Germany is reeling from a fresh wave of terrorism this month, including the Ansbach attack and another July 18, in which Mohammed Riyad took an ax to passengers on a Bavarian train, yelling “Alahu Akbar” as he injured five. Riyad claimed to be from Afghanistan, but authorities now believe he may be from Pakistan, and lied to have a better chance at asylum.

There are currently 59 ongoing investigations of refugees because of the “suspicion that they are involved in terrorist structures,” according to Germany’s interior ministry.

The Cato figure of 1 death in 3.64 billion is absurd on its face. The figure implies that a country of 310 million people would experience only .085 deaths per year, or one death every 11.7 years. That’s the sort of estimate you obtain when you assume that 3 deaths in 41 years represents a rate that can be projected into the future.

In the U.S., just this past weekend we saw a Somali refugee go on a knifing spree at a Minnesota shopping mall, and an Afghan refugee arrested on suspicion of planting a series of bombs in New Jersey and New York City. It’s very fortunate that no one was killed in those attacks, but dozens were sent to the hospital.

Does anybody really believe that the U.S. can take in hundreds of thousands of additional refugees from the Middle East, with ISIS actively seeking to infiltrate Western countries, and expect only one death from terrorism every 11.7 years?

I’m willing to put up $10,000 of my own money that, if the refugee flow continues, we’ll see more than one death in the next 11 years. Any takers? Cato? Vox? I officially challenge them to take up the bet.

Exit question: At what point do the Voxers stop pretending to be journalists and decide what they’re going to be when they grow up?

Guns Don’t Kill People…

…people kill people. The correlation across countries between gun ownership and homicides is actually negative; more guns, fewer homicides, on average. See the world map below.

One exception to the rule is the U.K., where the homicide rate is low and a virtual ban on handguns means that gun ownership is also low.

But is the U.K.’s gun ban responsible for the low homicide rate? History suggests not, because the U.K. already had a low homicide rate well before the gun ban.

Prior to recent decades, Britons actually enjoyed relatively free access to guns. In fact, during the Victorian era, guns, drugs, and prostitutes were all perfectly legal and readily available. This is known as Peak Civilization.

One hundred years ago, New York actually had stricter gun laws, known as Sullivan Laws, than London did. But despite New York’s strict laws and London’s loose laws, the homicide rate was much higher in New York than in London. In fact, following the enactment of the Sullivan Laws in 1911, New York’s homicide rate increased by 18 percent.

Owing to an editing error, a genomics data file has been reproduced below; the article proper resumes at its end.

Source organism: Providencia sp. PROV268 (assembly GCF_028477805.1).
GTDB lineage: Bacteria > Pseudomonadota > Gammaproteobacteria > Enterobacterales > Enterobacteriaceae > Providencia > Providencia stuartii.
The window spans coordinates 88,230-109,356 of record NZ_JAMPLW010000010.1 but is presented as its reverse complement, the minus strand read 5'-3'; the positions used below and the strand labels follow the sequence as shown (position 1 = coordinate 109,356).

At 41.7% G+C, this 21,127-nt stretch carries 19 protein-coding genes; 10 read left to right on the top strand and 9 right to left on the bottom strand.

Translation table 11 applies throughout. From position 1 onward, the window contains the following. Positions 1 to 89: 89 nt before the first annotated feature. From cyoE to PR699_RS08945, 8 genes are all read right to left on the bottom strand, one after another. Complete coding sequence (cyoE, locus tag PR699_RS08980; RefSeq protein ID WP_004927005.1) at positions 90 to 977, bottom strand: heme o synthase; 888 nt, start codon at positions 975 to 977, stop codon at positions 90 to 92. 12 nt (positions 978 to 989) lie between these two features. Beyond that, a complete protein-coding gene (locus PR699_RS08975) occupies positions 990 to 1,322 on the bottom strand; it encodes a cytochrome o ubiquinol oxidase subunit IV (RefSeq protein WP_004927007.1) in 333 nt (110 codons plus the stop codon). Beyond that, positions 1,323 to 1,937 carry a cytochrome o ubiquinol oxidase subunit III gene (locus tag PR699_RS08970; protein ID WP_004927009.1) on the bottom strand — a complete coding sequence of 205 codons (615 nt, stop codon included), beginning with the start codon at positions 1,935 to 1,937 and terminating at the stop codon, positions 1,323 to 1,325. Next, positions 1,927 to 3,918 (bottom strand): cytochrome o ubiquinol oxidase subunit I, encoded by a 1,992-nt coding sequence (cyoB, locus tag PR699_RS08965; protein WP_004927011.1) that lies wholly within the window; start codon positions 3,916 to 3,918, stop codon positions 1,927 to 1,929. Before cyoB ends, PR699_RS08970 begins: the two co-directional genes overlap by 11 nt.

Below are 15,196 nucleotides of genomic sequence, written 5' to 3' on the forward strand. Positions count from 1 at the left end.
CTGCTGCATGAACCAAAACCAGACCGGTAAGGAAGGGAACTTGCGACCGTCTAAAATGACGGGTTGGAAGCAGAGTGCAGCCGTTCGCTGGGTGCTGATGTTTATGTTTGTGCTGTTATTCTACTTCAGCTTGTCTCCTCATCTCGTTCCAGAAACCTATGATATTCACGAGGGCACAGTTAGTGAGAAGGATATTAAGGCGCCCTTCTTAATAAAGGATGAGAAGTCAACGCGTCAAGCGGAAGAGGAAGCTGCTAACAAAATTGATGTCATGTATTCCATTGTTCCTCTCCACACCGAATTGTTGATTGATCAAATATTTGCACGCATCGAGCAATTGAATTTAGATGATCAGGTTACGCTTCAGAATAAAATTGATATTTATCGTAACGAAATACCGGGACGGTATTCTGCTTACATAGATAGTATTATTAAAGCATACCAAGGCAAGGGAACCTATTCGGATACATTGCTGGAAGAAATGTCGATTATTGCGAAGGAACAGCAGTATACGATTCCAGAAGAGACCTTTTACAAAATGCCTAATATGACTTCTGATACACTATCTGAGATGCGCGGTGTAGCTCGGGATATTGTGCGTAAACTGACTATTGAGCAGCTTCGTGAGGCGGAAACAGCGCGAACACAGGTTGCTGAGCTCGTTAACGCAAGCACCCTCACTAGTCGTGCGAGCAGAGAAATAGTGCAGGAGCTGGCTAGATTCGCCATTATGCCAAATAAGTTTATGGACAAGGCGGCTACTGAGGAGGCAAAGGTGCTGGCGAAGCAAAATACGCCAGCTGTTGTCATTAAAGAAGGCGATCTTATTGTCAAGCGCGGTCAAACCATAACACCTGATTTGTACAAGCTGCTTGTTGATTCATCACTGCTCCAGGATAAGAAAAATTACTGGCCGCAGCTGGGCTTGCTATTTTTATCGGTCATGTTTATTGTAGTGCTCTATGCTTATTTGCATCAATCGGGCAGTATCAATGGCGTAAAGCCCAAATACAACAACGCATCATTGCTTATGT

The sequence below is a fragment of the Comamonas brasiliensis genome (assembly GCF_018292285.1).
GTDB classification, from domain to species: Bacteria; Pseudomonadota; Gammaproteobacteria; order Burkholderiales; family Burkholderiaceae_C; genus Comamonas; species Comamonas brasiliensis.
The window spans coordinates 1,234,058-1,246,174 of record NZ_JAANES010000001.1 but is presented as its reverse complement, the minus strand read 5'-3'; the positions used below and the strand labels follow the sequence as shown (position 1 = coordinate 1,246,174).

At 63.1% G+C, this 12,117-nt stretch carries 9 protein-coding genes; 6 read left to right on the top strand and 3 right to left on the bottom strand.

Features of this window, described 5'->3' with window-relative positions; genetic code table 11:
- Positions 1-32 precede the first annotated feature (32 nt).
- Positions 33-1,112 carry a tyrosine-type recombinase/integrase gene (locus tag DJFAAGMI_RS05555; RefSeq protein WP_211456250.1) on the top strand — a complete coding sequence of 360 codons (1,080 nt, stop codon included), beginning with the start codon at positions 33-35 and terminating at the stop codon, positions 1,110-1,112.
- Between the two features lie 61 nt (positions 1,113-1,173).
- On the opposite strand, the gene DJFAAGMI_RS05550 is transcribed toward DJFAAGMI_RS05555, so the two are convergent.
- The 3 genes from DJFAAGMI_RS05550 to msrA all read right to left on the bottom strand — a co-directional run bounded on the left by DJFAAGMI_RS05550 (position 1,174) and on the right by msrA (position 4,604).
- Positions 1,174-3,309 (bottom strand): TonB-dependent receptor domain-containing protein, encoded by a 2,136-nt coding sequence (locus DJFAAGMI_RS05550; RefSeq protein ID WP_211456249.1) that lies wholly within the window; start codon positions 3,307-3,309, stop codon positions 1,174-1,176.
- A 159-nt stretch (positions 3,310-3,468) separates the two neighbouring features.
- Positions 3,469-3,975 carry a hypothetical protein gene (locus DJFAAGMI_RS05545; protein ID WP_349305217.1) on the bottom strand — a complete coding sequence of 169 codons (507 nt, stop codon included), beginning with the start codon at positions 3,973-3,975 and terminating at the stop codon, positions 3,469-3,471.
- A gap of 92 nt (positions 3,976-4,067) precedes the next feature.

As John Lott likes to point out, there is no recorded instance in world history of a nation decreasing its homicide rate by imposing gun control.

An example that gun control advocates often cite is Australia, which implemented a massive gun buyback in 1996, and then saw its homicide rate decline for years afterward.

It’s not clear, however, that we can ascribe the decline in Australia’s homicide rate to gun control, because even before the buyback, the country’s homicide rate was already declining. Furthermore, during the same time period, the homicide rate in the United States experienced a decline similar to Australia’s, despite the fact that U.S. gun laws during this period were liberalized, with ‘shall issue’ permits for concealed carry becoming available in nearly every U.S. state.

There are two major reasons why gun control does not reduce homicide. First, gun laws tend to disarm only the law-abiding people, while leaving the thugs armed.

Second, if people really want to kill, they’ll find a way even without guns. During the Rwandan genocide of 1994, the Hutu majority murdered over 500,000 of the Tutsi minority using mostly machetes and clubs. A lot of those Tutsies might have been saved if only they’d had some guns.

When guns were scarce in South Korea and gangsters wanted to take out a guy with a hit job, they would use a samurai sword.

The only people who benefit from gun control are criminals and politicians (but then I repeat myself).

Criminals like gun control because it disarms their victims.

Politicians like gun control for the same reason.